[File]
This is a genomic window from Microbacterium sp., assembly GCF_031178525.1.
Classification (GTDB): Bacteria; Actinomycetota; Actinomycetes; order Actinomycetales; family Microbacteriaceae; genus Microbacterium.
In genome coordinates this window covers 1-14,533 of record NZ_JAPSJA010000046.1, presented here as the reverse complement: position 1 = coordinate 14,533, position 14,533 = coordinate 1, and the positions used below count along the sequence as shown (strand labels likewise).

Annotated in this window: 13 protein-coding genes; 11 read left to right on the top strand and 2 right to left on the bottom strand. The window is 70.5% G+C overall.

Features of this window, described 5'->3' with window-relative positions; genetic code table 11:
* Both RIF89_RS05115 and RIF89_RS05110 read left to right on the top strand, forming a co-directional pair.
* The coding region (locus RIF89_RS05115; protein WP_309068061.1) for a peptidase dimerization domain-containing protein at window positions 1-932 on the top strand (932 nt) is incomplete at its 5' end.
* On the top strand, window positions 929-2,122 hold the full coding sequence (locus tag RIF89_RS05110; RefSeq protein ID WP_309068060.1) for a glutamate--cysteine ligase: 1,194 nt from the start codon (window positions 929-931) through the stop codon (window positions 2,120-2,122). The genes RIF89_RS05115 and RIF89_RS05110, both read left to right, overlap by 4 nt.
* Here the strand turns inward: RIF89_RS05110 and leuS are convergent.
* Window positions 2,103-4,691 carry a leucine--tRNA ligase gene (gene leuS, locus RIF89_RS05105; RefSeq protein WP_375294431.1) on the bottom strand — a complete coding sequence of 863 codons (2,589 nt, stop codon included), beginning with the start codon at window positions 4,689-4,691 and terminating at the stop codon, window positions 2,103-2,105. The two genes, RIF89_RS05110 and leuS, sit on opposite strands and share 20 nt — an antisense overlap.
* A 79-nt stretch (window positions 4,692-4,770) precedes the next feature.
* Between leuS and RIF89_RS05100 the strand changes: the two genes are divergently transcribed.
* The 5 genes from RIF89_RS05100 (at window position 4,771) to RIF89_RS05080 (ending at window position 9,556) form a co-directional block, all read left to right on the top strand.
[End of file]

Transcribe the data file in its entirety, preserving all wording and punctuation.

This is a genomic window from Microbacterium sp., assembly GCF_031178525.1.
Classification (GTDB): Bacteria; Actinomycetota; Actinomycetes; order Actinomycetales; family Microbacteriaceae; genus Microbacterium.
In genome coordinates this window covers 1-14,533 of record NZ_JAPSJA010000046.1, presented here as the reverse complement: position 1 = coordinate 14,533, position 14,533 = coordinate 1, and the positions used below count along the sequence as shown (strand labels likewise).

Annotated in this window: 13 protein-coding genes; 11 read left to right on the top strand and 2 right to left on the bottom strand. The window is 70.5% G+C overall.

Features of this window, described 5'->3' with window-relative positions; genetic code table 11:
* Both RIF89_RS05115 and RIF89_RS05110 read left to right on the top strand, forming a co-directional pair.
* The coding region (locus RIF89_RS05115; protein WP_309068061.1) for a peptidase dimerization domain-containing protein at window positions 1-932 on the top strand (932 nt) is incomplete at its 5' end.
* On the top strand, window positions 929-2,122 hold the full coding sequence (locus tag RIF89_RS05110; RefSeq protein ID WP_309068060.1) for a glutamate--cysteine ligase: 1,194 nt from the start codon (window positions 929-931) through the stop codon (window positions 2,120-2,122). The genes RIF89_RS05115 and RIF89_RS05110, both read left to right, overlap by 4 nt.
* Here the strand turns inward: RIF89_RS05110 and leuS are convergent.
* Window positions 2,103-4,691 carry a leucine--tRNA ligase gene (gene leuS, locus RIF89_RS05105; RefSeq protein WP_375294431.1) on the bottom strand — a complete coding sequence of 863 codons (2,589 nt, stop codon included), beginning with the start codon at window positions 4,689-4,691 and terminating at the stop codon, window positions 2,103-2,105. The two genes, RIF89_RS05110 and leuS, sit on opposite strands and share 20 nt — an antisense overlap.
* A 79-nt stretch (window positions 4,692-4,770) precedes the next feature.
* Between leuS and RIF89_RS05100 the strand changes: the two genes are divergently transcribed.
* The 5 genes from RIF89_RS05100 (at window position 4,771) to RIF89_RS05080 (ending at window position 9,556) form a co-directional block, all read left to right on the top strand.